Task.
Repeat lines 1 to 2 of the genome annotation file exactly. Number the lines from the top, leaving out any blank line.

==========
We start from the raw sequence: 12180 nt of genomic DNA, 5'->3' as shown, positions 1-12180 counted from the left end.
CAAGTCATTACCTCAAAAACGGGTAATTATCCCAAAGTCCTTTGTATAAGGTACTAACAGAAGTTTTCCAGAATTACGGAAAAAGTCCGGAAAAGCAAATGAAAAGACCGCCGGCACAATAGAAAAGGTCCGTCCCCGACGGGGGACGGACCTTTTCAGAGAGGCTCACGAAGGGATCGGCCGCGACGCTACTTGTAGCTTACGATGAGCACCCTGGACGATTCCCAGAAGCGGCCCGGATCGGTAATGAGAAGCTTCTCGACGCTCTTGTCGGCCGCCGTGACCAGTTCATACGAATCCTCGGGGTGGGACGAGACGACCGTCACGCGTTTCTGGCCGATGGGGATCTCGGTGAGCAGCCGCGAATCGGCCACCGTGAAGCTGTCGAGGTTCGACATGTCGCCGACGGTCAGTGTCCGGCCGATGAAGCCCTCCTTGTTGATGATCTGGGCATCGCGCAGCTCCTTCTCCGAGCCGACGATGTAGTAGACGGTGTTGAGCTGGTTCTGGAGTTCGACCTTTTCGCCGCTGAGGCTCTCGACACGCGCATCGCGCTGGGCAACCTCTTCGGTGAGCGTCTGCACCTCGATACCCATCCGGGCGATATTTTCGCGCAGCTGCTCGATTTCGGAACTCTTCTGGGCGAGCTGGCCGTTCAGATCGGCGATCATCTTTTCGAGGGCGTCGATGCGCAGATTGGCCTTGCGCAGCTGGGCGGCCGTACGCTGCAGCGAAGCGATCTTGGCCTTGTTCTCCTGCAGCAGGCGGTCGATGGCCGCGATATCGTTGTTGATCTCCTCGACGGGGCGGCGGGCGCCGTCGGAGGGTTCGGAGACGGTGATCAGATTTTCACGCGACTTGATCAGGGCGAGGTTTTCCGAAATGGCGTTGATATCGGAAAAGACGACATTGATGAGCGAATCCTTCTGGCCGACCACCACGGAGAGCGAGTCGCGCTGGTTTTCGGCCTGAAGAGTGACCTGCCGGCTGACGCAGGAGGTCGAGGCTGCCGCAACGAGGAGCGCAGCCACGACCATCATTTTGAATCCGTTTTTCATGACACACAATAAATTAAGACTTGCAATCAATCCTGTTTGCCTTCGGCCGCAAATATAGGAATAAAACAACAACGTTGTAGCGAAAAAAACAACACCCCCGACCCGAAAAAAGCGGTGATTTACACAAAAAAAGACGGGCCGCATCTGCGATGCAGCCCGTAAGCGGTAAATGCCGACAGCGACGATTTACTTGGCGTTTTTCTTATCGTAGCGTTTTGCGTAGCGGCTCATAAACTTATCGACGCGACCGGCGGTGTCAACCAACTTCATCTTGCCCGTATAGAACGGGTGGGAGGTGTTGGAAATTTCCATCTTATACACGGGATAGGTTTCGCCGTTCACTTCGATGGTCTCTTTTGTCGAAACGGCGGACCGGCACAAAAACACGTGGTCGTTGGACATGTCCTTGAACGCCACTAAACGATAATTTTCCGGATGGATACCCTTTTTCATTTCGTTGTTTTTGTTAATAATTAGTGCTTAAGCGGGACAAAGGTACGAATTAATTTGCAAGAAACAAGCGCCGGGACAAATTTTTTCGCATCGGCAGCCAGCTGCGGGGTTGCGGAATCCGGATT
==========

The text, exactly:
We start from the raw sequence: 12180 nt of genomic DNA, 5'->3' as shown, positions 1-12180 counted from the left end.
CAAGTCATTACCTCAAAAACGGGTAATTATCCCAAAGTCCTTTGTATAAGGTACTAACAGAAGTTTTCCAGAATTACGGAAAAAGTCCGGAAAAGCAAATGAAAAGACCGCCGGCACAATAGAAAAGGTCCGTCCCCGACGGGGGACGGACCTTTTCAGAGAGGCTCACGAAGGGATCGGCCGCGACGCTACTTGTAGCTTACGATGAGCACCCTGGACGATTCCCAGAAGCGGCCCGGATCGGTAATGAGAAGCTTCTCGACGCTCTTGTCGGCCGCCGTGACCAGTTCATACGAATCCTCGGGGTGGGACGAGACGACCGTCACGCGTTTCTGGCCGATGGGGATCTCGGTGAGCAGCCGCGAATCGGCCACCGTGAAGCTGTCGAGGTTCGACATGTCGCCGACGGTCAGTGTCCGGCCGATGAAGCCCTCCTTGTTGATGATCTGGGCATCGCGCAGCTCCTTCTCCGAGCCGACGATGTAGTAGACGGTGTTGAGCTGGTTCTGGAGTTCGACCTTTTCGCCGCTGAGGCTCTCGACACGCGCATCGCGCTGGGCAACCTCTTCGGTGAGCGTCTGCACCTCGATACCCATCCGGGCGATATTTTCGCGCAGCTGCTCGATTTCGGAACTCTTCTGGGCGAGCTGGCCGTTCAGATCGGCGATCATCTTTTCGAGGGCGTCGATGCGCAGATTGGCCTTGCGCAGCTGGGCGGCCGTACGCTGCAGCGAAGCGATCTTGGCCTTGTTCTCCTGCAGCAGGCGGTCGATGGCCGCGATATCGTTGTTGATCTCCTCGACGGGGCGGCGGGCGCCGTCGGAGGGTTCGGAGACGGTGATCAGATTTTCACGCGACTTGATCAGGGCGAGGTTTTCCGAAATGGCGTTGATATCGGAAAAGACGACATTGATGAGCGAATCCTTCTGGCCGACCACCACGGAGAGCGAGTCGCGCTGGTTTTCGGCCTGAAGAGTGACCTGCCGGCTGACGCAGGAGGTCGAGGCTGCCGCAACGAGGAGCGCAGCCACGACCATCATTTTGAATCCGTTTTTCATGACACACAATAAATTAAGACTTGCAATCAATCCTGTTTGCCTTCGGCCGCAAATATAGGAATAAAACAACAACGTTGTAGCGAAAAAAACAACACCCCCGACCCGAAAAAAGCGGTGATTTACACAAAAAAAGACGGGCCGCATCTGCGATGCAGCCCGTAAGCGGTAAATGCCGACAGCGACGATTTACTTGGCGTTTTTCTTATCGTAGCGTTTTGCGTAGCGGCTCATAAACTTATCGACGCGACCGGCGGTGTCAACCAACTTCATCTTGCCCGTATAGAACGGGTGGGAGGTGTTGGAAATTTCCATCTTATACACGGGATAGGTTTCGCCGTTCACTTCGATGGTCTCTTTTGTCGAAACGGCGGACCGGCACAAAAACACGTGGTCGTTGGACATGTCCTTGAACGCCACTAAACGATAATTTTCCGGATGGATACCCTTTTTCATTTCGTTGTTTTTGTTAATAATTAGTGCTTAAGCGGGACAAAGGTACGAATTAATTTGCAAGAAACAAGCGCCGGGACAAATTTTTTCGCATCGGCAGCCAGCTGCGGGGTTGCGGAATCCGGATT